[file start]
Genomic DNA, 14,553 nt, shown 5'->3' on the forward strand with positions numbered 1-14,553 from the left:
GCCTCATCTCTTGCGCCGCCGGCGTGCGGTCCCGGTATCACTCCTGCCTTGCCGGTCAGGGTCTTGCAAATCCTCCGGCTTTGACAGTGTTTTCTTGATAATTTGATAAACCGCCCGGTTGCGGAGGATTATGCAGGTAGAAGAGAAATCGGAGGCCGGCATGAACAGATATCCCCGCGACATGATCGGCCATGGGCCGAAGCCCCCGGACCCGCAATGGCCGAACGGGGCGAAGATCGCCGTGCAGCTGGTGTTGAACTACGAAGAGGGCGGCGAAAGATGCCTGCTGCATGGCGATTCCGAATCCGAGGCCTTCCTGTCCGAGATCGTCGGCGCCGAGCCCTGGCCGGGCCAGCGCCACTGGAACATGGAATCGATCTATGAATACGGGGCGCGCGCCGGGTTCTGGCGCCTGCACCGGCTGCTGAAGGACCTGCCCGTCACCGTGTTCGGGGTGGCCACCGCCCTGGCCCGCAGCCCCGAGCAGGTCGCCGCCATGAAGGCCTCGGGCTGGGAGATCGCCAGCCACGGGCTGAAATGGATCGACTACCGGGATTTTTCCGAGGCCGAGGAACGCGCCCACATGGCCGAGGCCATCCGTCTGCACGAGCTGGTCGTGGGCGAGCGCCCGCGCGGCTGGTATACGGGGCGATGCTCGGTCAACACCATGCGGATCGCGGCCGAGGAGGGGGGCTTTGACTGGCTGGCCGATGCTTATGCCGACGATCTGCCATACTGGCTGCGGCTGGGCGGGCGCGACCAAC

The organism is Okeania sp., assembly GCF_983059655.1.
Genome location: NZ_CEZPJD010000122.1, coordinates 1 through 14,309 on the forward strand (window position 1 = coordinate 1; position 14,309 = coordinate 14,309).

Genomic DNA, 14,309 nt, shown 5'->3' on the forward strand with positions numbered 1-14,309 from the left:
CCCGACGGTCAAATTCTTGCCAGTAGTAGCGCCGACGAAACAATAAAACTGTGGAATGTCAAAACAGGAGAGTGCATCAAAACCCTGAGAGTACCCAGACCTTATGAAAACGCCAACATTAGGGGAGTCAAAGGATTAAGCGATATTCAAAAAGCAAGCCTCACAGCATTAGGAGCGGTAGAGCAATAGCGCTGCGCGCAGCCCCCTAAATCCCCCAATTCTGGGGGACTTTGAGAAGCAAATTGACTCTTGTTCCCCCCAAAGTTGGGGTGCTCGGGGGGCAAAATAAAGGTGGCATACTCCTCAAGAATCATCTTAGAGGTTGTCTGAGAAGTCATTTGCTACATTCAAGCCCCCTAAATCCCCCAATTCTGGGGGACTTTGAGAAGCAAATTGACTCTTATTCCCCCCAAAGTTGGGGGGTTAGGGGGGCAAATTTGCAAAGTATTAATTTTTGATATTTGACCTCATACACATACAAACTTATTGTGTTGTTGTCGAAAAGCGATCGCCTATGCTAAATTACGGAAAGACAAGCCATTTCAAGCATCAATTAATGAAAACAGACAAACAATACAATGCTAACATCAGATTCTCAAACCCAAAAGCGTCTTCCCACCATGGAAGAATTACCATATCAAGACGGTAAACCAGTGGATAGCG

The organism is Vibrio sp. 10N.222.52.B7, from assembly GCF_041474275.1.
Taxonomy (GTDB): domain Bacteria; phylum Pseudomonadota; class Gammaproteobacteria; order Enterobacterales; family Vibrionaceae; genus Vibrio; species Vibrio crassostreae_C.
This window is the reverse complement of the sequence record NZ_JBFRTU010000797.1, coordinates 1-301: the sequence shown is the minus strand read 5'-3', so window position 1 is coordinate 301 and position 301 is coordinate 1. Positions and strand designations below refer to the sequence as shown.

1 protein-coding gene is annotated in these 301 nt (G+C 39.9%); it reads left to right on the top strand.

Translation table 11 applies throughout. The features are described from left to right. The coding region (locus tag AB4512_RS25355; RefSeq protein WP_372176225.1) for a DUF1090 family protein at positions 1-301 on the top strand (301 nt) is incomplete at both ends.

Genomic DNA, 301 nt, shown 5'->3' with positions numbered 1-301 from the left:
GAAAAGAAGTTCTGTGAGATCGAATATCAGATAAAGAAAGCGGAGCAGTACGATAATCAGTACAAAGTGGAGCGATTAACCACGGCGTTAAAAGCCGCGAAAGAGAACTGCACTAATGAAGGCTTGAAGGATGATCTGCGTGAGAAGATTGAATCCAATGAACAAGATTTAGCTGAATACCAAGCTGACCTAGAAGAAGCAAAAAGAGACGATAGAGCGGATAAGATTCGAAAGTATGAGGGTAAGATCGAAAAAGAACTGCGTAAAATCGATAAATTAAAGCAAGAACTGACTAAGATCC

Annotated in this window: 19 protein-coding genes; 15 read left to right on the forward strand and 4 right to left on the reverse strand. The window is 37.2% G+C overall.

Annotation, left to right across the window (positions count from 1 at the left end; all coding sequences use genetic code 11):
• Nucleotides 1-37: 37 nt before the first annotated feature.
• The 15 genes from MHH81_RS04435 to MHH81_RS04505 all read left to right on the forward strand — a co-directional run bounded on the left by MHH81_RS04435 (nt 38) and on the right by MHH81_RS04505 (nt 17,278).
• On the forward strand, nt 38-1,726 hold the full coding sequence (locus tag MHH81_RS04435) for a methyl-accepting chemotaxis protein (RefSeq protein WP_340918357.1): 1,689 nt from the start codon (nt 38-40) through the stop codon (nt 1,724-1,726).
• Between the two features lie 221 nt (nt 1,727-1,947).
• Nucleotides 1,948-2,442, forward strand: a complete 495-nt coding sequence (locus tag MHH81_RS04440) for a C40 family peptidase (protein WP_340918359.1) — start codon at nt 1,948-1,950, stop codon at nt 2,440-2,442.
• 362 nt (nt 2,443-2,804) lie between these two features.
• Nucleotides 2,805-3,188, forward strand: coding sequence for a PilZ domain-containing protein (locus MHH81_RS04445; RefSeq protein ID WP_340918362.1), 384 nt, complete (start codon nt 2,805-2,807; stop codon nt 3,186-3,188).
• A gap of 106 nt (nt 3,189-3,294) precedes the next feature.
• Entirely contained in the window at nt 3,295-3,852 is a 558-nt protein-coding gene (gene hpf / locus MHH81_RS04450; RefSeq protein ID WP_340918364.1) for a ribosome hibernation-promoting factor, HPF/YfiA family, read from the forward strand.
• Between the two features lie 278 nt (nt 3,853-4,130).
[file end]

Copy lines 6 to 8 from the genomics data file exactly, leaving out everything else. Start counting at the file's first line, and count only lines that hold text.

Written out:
CCCGACGGTCAAATTCTTGCCAGTAGTAGCGCCGACGAAACAATAAAACTGTGGAATGTCAAAACAGGAGAGTGCATCAAAACCCTGAGAGTACCCAGACCTTATGAAAACGCCAACATTAGGGGAGTCAAAGGATTAAGCGATATTCAAAAAGCAAGCCTCACAGCATTAGGAGCGGTAGAGCAATAGCGCTGCGCGCAGCCCCCTAAATCCCCCAATTCTGGGGGACTTTGAGAAGCAAATTGACTCTTGTTCCCCCCAAAGTTGGGGTGCTCGGGGGGCAAAATAAAGGTGGCATACTCCTCAAGAATCATCTTAGAGGTTGTCTGAGAAGTCATTTGCTACATTCAAGCCCCCTAAATCCCCCAATTCTGGGGGACTTTGAGAAGCAAATTGACTCTTATTCCCCCCAAAGTTGGGGGGTTAGGGGGGCAAATTTGCAAAGTATTAATTTTTGATATTTGACCTCATACACATACAAACTTATTGTGTTGTTGTCGAAAAGCGATCGCCTATGCTAAATTACGGAAAGACAAGCCATTTCAAGCATCAATTAATGAAAACAGACAAACAATACAATGCTAACATCAGATTCTCAAACCCAAAAGCGTCTTCCCACCATGGAAGAATTACCATATCAAGACGGTAAACCAGTGGATAGCG

The organism is Vibrio sp. 10N.222.52.B7, from assembly GCF_041474275.1.
Taxonomy (GTDB): domain Bacteria; phylum Pseudomonadota; class Gammaproteobacteria; order Enterobacterales; family Vibrionaceae; genus Vibrio; species Vibrio crassostreae_C.